The streams of life flow from our inner heart. And at the heart of one who ministers  must be character. Financier J. P. Morgan once commented that a man's best collateral is his character.

   -- Wiersbe & Wiersbe, Making Sense of the Ministry.

See:  Psa 51:10; Matt 23:25-28; Eph 3:16


   The words that house speaker, Jim Wright, quoted upon his resignation, really hit home;
   Horace Greeley had a quote that Harry Truman used to like: "Fame is a vapor, popularity an accident, riches take wings, those who cheer today may curse tomorrow, only one thing endures -- character."

See:  Psa 1:1-2; Prov 20:7; 1 Sam 16:7



   Concerning John Tower's failed nomination as the nation's secretary of defense, former Senator Barry Goldwater said:
   "If they chased every man or woman out of this town who'd shacked up with somebody else, or gotten drunk, there'd be no government."
   An interesting comment about the leadership in our nation's capital.

See:  Psa 11:7; Prov 10:9



   Abraham Lincoln said that for a man to train up a child in the way he/she should go, he must walk that way himself.

See:  Prov 22:6


"Few men have virtue to withstand the highest bidder."

        —George Washington

"I would rather fail in a cause that someday will triumph than to win in a cause that I know someday will fail."

        —Woodrow Wilson

"Character is a victory, not a gift."

"A precious stone; though it falls into the mire, does not thereby lose its brilliance."

        —Malay Proverb

"The measure of a man’s real character is what he would do, if he knew he would never be found out."

        —Macaulay

"Two opposing candidates were debating on a street corner while a group of spectators listened. “There are hundreds of ways of making money,” challenged one, “but only one honest way.”

 “And what’s that?” jeered the other.

 “Aha!” exulted the first speaker. “I knew you wouldn’t know.”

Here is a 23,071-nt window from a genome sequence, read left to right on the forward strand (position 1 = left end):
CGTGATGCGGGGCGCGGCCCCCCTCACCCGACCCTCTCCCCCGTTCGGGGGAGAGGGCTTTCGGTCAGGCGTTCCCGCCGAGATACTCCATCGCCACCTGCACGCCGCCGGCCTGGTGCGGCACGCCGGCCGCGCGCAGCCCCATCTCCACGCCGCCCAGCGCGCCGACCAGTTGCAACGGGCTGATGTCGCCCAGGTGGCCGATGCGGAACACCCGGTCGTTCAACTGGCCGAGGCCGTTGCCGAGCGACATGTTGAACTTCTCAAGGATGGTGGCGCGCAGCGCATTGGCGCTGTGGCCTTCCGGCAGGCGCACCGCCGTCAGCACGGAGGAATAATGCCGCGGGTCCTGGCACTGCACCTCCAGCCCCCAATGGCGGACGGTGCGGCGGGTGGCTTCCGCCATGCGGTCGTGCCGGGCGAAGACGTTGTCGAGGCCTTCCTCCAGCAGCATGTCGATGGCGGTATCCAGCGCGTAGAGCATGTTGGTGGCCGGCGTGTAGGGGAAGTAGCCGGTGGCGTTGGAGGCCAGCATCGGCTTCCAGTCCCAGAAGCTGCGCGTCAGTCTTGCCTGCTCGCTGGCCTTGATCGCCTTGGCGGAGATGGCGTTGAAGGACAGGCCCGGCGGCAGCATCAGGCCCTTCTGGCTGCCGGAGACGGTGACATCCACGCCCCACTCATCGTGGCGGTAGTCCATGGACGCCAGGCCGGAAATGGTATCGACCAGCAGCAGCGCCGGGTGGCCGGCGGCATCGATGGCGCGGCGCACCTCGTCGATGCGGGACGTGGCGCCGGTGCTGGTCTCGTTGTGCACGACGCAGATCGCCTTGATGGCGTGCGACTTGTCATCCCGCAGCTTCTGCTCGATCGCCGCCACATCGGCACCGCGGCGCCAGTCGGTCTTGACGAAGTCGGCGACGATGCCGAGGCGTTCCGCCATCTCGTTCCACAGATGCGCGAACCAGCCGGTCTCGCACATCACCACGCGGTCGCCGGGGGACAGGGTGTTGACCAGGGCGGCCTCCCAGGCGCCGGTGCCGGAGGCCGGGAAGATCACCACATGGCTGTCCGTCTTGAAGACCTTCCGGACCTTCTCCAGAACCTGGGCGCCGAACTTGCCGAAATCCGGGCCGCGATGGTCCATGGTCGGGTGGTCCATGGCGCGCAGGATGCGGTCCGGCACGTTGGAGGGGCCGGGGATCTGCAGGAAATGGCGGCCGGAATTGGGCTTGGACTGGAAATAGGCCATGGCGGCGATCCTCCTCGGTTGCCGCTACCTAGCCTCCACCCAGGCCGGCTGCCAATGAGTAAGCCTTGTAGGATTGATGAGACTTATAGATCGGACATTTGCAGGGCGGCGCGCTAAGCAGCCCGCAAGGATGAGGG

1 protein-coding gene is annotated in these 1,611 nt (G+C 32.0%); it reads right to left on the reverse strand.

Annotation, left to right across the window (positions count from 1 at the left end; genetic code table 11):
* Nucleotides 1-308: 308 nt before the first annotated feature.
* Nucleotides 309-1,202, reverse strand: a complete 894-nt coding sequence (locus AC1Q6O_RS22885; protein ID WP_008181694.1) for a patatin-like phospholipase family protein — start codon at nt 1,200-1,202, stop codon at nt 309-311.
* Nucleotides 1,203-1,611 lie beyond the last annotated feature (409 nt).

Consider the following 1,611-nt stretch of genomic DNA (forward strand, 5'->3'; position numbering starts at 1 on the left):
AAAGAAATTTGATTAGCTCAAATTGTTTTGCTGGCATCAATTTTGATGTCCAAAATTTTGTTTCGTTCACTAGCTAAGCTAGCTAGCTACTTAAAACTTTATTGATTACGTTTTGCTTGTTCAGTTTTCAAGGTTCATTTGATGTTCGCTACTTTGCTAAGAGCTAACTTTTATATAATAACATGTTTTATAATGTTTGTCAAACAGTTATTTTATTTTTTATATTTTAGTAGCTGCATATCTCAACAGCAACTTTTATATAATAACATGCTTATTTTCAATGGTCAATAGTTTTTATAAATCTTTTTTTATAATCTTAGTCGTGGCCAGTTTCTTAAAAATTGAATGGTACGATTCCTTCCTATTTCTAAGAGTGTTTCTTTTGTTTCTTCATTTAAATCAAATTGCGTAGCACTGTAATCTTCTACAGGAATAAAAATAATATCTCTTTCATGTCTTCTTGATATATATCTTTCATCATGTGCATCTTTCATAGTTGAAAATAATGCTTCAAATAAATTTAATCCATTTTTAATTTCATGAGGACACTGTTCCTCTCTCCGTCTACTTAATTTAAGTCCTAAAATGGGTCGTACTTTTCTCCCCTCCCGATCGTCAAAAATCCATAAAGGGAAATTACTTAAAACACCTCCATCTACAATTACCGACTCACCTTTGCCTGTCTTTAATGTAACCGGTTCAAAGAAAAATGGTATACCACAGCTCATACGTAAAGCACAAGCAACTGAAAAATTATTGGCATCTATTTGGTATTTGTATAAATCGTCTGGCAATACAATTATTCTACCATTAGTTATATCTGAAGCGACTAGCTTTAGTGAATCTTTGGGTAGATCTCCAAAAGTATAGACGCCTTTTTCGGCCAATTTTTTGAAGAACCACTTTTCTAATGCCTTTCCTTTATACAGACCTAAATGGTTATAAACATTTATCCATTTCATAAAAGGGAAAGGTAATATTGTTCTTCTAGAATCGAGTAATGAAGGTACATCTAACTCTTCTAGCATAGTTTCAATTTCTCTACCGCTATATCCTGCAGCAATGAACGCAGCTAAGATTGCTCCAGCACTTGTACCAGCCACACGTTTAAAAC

—Capper’s Weekly


==================

The following two statements from Abraham Lincoln tell of his integrity leading a war-torn nation:

 “I desire so to conduct the affairs of this administration that if at the end, when I come to lay down the reins of power, I have lost every other friend on earth. I shall at least have one friend left, and that friend shall be down inside of me.”

 “I do the very best I know how; the very best I can; and I mean to keep on doing it to the end. If the end brings me out all right, what is said against me will not amount to anything. If the end brings me out all wrong, then a legion of angels swearing I was right will make no difference.”


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 Famous men of the past have bequeathed us statements that have become mottoes. History declares that Henry Clay was about to introduce a certain bill in Congress when a friend said, “If you do, Clay, it will kill your chance for the presidency.”

 “But is the measure right?” Clay asked, and on being assured it was right said, “I would rather be right than be president.”

            —The Watchman Examiner



Title:  A Trophy for Integrity

A Trophy for Integrity

submitted by David Zimmerman

Cleveland Stroud had coached the Blue Collar Bulldogs for 18 years before his basketball team made it to the state championship. Stroud recalls that "it was the perfect night" when they won. "A night you dream of." He was carried around the gym on the shoulders of his triumphant players and their proud parents. The local paper put his picture on the front page. But the excitement was short-lived.

Two months after the championship, during a routine grade check, Stroud discovered that one player was academically ineligible. The player had only played 45 seconds during the regional qualifying tournament. Stroud says, "I thought it was all ruined. I went through a phase where I was really depressed." He struggled with what to do next. Yet, his commitment to integrity led him to the right decision. "Winning is the most important thing for any coach," he says. "But your principles have to be higher than your goals." He reported the error to the league and the Bulldogs forfeited their trophy. When the team lamented their loss in the locker room, he told them, "You've got to do what is honest, what is right, and what the rules say. People forget the scores of basketball games, but they don't ever forget what you are made of."

In Touch Magazine, January 1999, page 16
 

Other Topic/Subtopic/Index:
Honesty/566



Title:  Honest Statues

 George M. Bowman says:

   You see, the word "sincere" comes from two Latin words meaning "without wax." Artificers of Middle Eastern countries fashioned highly expensive statuettes out of a very fine porcelain. It was of such fragile nature that extreme care had to be taken when firing the figurines to keep them from cracking.
   Dishonest dealers would accept the cracked figurines at a much lower price and then fill the cracks with wax before offering them for sale. But honest merchants would display their uncracked porcelain wares with signs that read, "sine cera," "without wax."

   -- George M. Bowman, (Chicago: Moody Press, How to Succeed With Your Money, 1974).